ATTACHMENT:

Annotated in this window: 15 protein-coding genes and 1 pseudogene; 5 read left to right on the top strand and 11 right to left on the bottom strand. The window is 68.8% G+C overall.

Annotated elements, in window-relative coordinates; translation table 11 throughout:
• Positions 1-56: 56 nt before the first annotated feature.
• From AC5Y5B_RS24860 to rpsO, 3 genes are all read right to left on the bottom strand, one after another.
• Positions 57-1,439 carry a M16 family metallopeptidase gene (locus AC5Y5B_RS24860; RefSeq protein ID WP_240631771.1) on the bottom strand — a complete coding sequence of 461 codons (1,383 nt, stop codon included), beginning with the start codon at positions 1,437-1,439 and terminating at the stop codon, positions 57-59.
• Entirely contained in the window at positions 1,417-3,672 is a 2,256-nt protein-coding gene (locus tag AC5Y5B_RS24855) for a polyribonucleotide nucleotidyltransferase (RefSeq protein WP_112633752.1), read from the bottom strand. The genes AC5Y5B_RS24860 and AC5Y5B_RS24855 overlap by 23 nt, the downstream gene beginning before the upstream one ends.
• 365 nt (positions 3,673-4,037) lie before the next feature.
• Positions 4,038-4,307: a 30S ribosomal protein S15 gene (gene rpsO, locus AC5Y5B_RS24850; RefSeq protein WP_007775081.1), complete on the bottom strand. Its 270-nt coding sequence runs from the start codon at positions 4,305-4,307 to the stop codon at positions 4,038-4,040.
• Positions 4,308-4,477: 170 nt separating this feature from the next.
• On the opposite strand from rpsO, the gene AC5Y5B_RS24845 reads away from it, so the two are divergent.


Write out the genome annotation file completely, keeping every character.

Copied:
Annotated in this window: 15 protein-coding genes and 1 pseudogene; 5 read left to right on the top strand and 11 right to left on the bottom strand. The window is 68.8% G+C overall.

Annotated elements, in window-relative coordinates; translation table 11 throughout:
• Positions 1-56: 56 nt before the first annotated feature.
• From AC5Y5B_RS24860 to rpsO, 3 genes are all read right to left on the bottom strand, one after another.
• Positions 57-1,439 carry a M16 family metallopeptidase gene (locus AC5Y5B_RS24860; RefSeq protein ID WP_240631771.1) on the bottom strand — a complete coding sequence of 461 codons (1,383 nt, stop codon included), beginning with the start codon at positions 1,437-1,439 and terminating at the stop codon, positions 57-59.
• Entirely contained in the window at positions 1,417-3,672 is a 2,256-nt protein-coding gene (locus tag AC5Y5B_RS24855) for a polyribonucleotide nucleotidyltransferase (RefSeq protein WP_112633752.1), read from the bottom strand. The genes AC5Y5B_RS24860 and AC5Y5B_RS24855 overlap by 23 nt, the downstream gene beginning before the upstream one ends.
• 365 nt (positions 3,673-4,037) lie before the next feature.
• Positions 4,038-4,307: a 30S ribosomal protein S15 gene (gene rpsO, locus AC5Y5B_RS24850; RefSeq protein WP_007775081.1), complete on the bottom strand. Its 270-nt coding sequence runs from the start codon at positions 4,305-4,307 to the stop codon at positions 4,038-4,040.
• Positions 4,308-4,477: 170 nt separating this feature from the next.
• On the opposite strand from rpsO, the gene AC5Y5B_RS24845 reads away from it, so the two are divergent.